Iowa fiddler Alan Murphy

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Alan Murphy is one of the greats of Midwest fiddling and one who deserves to be known well beyond the region.

Born in Sibley, Iowa in 1945 and raised in Iowa City, Murphy came from a musical family heritage. His paternal great-grandfather, Frank Gallagher, was a fiddler, as were his great uncles on the other side of the family, Tom and John. Before Alan was born his father and his Uncle Leo played in a local dance band in the 1930s on drums and fiddle respectively. Alan says that when he was small no one in his immediate family was playing music anymore, although there was strong appreciation for music in the house.

It was it Alan’s teenage years that he showed interest in playing music himself, and was given a guitar for his 15th birthday. His Uncle Leo began playing fiddle again with Alan backing him up on guitar. At first it wasn’t strictly oldtime the two played, but “a few hoedowns, hornpipes, a few jigs. [Uncle Leo] also played a lot of what would have been pop music in the thirties. It was all just music to him.”

The transition to fiddle came quite quickly, though. At one of the jam sessions with his Uncle Leo, Alan picked up his fiddle and apparently took a liking to it. He soon got his own fiddle and from then on it became his main instrument.

His first musical mentor was another local fiddler, Otis McCray. McCray was an oldtime fiddler who lived in Johnson County (where Iowa City is located) since the 1880s and had known Alan’s great-grandfather. Once, while Alan was on his paper route he heard fiddling coming from in a house and mustered the courage to knock at the McCray’s door. From then on Alan would visit McCray to back him up on guitar.

By the time Alan was in high school he was already playing fiddle in professional bands. He has never limited himself to any particular genre, but played extensively in oldtime, bluegrass, country, and country-rock groups throughout his musical career.

Of particular note is the 1970s classic album Art Rosenbaum and Al Murphy on which the two recorded a broad collection of tunes and songs for banjo and fiddle. Murphy recorded a solo album, Through the Fields, in 1986 and was awarded Best Fiddle Album of the Year by the well-known County Sales record label. And in 2017 Alan released a wonderful album, Hogs in the Cornfield, featuring tunes he learned from Gene Goforth, Delbert Spray, Otis McCray, Lyman Enloe, and others as well as artwork by Howard Rains.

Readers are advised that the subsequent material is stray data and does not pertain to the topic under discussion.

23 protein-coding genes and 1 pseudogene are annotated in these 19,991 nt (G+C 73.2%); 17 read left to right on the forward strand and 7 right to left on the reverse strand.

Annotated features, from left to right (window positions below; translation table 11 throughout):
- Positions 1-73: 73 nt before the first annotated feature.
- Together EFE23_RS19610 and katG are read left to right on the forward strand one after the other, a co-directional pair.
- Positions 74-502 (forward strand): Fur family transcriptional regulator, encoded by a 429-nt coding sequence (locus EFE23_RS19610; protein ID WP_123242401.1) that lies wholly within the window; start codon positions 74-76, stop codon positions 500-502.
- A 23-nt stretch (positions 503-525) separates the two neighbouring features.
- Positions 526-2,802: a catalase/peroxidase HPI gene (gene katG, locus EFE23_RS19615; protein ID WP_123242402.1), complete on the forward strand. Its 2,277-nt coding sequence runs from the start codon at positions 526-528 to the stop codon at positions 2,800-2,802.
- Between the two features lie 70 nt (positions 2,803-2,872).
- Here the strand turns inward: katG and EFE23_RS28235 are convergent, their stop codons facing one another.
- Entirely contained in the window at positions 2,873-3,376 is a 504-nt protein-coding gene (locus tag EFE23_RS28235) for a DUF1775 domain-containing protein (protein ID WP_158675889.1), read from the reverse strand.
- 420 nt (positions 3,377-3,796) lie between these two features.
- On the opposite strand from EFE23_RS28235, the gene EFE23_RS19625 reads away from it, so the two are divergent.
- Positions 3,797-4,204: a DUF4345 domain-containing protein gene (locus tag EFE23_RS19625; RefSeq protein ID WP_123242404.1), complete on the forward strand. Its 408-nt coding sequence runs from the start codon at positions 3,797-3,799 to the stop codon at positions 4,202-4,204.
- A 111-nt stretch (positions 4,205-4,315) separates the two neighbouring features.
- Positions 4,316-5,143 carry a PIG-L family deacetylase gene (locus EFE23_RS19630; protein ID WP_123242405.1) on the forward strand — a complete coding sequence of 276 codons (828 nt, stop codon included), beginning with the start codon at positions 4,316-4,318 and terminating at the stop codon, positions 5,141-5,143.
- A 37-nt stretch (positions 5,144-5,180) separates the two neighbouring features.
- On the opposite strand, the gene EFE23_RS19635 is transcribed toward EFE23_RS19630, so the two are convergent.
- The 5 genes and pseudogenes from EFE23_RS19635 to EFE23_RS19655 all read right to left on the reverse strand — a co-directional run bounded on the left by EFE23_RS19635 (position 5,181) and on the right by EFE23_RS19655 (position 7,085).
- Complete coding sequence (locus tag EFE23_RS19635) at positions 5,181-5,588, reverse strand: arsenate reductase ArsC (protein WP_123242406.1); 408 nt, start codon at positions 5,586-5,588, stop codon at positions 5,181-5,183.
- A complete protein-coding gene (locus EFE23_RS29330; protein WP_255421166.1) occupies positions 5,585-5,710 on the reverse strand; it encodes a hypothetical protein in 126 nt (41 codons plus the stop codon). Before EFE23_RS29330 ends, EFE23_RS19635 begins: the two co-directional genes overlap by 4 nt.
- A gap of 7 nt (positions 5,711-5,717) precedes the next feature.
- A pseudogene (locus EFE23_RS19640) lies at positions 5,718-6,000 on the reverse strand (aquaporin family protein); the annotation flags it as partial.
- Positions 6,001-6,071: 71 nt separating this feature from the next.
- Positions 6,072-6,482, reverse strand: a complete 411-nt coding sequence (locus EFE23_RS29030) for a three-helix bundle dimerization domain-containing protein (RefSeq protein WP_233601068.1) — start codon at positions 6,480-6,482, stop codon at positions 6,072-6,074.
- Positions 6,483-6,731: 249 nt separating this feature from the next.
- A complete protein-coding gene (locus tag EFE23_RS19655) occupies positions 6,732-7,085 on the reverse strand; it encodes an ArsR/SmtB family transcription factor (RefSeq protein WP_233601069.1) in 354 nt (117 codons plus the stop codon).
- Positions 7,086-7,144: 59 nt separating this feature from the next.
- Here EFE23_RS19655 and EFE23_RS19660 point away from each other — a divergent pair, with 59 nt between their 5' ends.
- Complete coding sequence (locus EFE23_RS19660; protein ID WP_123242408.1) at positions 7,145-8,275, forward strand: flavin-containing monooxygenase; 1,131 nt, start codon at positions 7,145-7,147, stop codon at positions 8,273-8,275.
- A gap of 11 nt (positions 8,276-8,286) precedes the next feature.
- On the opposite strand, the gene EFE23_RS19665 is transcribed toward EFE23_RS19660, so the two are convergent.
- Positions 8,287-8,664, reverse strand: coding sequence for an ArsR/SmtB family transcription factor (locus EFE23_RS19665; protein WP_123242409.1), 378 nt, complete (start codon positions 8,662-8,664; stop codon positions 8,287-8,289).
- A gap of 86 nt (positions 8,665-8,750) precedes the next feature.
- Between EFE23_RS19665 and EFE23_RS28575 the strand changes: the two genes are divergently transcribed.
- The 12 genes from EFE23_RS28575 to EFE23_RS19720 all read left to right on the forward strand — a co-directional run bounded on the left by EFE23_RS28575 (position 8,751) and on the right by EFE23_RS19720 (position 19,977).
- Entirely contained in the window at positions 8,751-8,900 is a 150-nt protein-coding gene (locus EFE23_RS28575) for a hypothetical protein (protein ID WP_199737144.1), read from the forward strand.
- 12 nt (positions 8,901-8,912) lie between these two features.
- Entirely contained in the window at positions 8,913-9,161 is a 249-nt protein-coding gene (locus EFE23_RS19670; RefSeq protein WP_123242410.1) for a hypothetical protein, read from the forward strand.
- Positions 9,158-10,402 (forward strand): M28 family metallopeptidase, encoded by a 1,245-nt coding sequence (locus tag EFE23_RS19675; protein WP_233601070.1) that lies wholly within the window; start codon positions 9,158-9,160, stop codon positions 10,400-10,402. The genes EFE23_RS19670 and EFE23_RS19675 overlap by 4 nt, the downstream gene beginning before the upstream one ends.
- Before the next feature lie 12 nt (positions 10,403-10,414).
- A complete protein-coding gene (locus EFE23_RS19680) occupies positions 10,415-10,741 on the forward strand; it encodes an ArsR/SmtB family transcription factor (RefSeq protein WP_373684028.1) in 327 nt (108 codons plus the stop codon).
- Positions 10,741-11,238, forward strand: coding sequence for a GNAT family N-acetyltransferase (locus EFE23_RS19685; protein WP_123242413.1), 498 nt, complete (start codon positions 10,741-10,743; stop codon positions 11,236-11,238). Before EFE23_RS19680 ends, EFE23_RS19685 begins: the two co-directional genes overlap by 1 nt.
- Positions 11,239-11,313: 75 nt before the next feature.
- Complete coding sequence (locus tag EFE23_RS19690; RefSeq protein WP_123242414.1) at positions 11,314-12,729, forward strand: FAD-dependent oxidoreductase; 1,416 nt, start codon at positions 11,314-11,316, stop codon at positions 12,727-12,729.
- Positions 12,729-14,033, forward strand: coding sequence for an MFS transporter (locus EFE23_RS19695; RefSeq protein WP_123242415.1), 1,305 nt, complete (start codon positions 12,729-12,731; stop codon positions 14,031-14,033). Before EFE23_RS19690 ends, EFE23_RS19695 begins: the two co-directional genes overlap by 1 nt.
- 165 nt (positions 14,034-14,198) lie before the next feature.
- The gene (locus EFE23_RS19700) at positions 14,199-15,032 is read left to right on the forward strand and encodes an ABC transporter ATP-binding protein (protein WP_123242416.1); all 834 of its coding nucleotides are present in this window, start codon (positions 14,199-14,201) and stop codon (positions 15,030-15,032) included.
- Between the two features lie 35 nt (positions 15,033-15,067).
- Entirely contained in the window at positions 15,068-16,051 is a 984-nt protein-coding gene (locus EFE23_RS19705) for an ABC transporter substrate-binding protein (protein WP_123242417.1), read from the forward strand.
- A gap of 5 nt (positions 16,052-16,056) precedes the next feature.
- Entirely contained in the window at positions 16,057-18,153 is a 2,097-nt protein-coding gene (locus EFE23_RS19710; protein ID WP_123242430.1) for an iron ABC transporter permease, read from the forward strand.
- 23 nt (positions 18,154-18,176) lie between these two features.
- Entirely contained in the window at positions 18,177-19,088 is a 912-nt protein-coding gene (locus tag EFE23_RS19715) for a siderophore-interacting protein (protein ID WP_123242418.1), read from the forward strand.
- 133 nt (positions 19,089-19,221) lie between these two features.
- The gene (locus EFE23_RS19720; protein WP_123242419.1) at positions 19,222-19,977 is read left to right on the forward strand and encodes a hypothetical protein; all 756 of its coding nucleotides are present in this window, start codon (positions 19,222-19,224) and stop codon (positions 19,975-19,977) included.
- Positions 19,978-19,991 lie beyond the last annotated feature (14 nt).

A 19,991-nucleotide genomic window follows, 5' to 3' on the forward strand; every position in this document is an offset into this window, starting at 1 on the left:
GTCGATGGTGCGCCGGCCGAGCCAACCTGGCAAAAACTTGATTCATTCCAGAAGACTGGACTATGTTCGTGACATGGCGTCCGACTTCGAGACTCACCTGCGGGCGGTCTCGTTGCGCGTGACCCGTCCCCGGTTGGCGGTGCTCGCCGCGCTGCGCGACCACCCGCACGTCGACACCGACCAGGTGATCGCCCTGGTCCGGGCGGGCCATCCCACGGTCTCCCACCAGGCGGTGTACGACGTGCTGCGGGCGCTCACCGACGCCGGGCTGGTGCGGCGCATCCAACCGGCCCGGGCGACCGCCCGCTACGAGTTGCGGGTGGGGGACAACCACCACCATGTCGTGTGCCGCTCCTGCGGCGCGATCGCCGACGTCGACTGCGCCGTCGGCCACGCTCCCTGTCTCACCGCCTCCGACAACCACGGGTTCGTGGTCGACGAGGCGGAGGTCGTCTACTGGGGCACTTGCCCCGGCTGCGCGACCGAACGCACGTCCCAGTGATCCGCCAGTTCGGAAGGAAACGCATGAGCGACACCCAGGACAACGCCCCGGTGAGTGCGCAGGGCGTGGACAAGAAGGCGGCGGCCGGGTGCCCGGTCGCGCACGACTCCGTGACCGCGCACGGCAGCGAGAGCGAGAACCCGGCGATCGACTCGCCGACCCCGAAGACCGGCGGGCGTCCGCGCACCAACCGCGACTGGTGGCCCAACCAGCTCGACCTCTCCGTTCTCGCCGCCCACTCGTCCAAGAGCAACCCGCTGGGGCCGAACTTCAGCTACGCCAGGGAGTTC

Beside being a great fiddler himself, Alan is also an important bearer of tunes from these older Midwest fiddlers. Alan received grants from the Iowa Arts Council in 1990 and 1992 to study with the two Missouri fiddlers Gene Goforth and Lyman Enloe and learned many tunes directly from the two.

Alan has been a full-time professional fiddler his entire life, playing with many well-known musicians including Kenny Baker, Kirk Brandenburger, Greg Brown, David Williams, Bob Black, Guy Drollinger, Nathan Bell, and Susan Shore. In 2000 he was diagnosed with multiple sclerosis which, as luck would have it, has mostly affected his mobility but not his playing. He continues to play actively today, mostly with his wife Aleta Porcella backing him on bass or guitar.

I met Alan Murphy in the summer of 2018 when my wife and I were invited to join a potluck and jam session at his home in Iowa City. About ten musicians as well as their spouses and children gathered in the evening to share grilled salmon, fresh Iowa corn, delicious salads, and ample beer. After dinner we retired to the picking parlor in the basement. The fiddlers Marc Janssen, Norbert Sarsfield, Alan Murphy, and I called the majority of the tunes, backed up by Brandi Janssen, Aleta Porcella, Warren Hanlin, and others for a couple hours of great fun.

I returned two days later to film the interview and tunes for Oldtime Central. Both Alan and his wife Aleta were wonderful and generous with their times, tunes, and stories.

Here are a few other videos featuring Alan Murphy well worth checking out.

A full concert of tunes from the Hogs in a Cornfield album.

Tricia Spencer and Howard Rains playing Al’s version of Hogs in the Cornfield

The 1972 album Art Rosenbaum and Al Murphy

An Iowa City profile and interview with Al Murphy.

Al Murphy, Aleta Porcella and others playing New Five Cents at a jam session.

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